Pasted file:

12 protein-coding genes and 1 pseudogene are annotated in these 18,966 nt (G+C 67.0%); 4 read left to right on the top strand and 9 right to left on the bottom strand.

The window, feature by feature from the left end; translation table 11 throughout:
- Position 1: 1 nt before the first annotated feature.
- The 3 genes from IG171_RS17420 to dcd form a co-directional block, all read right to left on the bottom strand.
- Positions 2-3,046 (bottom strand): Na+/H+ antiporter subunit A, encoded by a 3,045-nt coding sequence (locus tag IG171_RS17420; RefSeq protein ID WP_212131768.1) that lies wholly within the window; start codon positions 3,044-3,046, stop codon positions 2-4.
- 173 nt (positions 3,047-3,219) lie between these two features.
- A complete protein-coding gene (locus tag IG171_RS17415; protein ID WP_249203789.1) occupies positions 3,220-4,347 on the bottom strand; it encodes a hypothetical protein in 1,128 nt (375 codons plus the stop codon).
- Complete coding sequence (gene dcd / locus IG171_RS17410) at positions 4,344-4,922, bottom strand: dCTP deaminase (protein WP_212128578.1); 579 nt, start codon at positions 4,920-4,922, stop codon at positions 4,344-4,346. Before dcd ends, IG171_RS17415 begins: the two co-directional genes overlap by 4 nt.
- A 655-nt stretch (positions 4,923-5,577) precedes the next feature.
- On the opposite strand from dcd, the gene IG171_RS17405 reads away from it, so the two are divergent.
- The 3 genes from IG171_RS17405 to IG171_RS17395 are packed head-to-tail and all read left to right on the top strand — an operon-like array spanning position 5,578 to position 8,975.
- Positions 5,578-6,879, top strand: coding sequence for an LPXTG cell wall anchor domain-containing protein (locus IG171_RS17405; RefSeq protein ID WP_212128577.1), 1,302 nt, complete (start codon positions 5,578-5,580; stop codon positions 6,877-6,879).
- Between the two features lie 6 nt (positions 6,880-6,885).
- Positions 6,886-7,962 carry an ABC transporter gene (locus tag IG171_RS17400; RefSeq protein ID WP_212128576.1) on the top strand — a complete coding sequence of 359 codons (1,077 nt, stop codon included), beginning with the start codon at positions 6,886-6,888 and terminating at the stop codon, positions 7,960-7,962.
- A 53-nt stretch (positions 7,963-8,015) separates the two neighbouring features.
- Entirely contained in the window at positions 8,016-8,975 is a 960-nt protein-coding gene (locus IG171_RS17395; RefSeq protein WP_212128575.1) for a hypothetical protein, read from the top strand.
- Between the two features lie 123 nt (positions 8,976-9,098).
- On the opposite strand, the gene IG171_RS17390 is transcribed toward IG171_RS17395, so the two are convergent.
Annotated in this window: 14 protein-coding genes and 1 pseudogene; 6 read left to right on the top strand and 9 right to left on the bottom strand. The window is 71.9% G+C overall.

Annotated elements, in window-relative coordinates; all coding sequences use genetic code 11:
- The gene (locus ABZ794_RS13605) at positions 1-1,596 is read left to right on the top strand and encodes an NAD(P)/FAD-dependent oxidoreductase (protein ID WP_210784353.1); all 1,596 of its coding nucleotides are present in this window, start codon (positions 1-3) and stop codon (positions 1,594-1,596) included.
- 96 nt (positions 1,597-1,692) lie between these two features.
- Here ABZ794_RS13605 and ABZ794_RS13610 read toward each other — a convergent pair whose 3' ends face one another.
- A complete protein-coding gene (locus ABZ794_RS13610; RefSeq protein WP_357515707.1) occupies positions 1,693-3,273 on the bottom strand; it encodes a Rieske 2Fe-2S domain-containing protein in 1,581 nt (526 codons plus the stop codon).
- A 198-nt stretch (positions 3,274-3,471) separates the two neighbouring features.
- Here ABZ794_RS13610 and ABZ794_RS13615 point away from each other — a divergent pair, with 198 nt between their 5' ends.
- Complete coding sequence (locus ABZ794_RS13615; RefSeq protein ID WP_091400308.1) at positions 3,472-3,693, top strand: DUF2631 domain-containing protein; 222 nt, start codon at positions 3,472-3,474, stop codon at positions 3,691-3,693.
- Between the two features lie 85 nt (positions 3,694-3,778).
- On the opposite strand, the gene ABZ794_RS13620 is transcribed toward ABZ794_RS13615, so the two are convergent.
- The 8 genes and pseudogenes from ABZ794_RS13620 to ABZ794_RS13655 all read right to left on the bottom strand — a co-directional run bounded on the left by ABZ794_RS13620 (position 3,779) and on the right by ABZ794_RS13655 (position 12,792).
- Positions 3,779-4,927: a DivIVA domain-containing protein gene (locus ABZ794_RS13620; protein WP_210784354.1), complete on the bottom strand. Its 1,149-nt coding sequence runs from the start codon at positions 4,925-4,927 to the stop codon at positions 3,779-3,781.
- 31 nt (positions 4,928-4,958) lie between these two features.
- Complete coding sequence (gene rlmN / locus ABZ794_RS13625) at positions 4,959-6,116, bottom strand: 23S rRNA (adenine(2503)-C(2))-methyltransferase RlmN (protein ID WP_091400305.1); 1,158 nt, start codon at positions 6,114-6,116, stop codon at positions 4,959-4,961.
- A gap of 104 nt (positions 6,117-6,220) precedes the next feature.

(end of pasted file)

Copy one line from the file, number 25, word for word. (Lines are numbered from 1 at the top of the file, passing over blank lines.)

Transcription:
- A 198-nt stretch (positions 3,274-3,471) separates the two neighbouring features.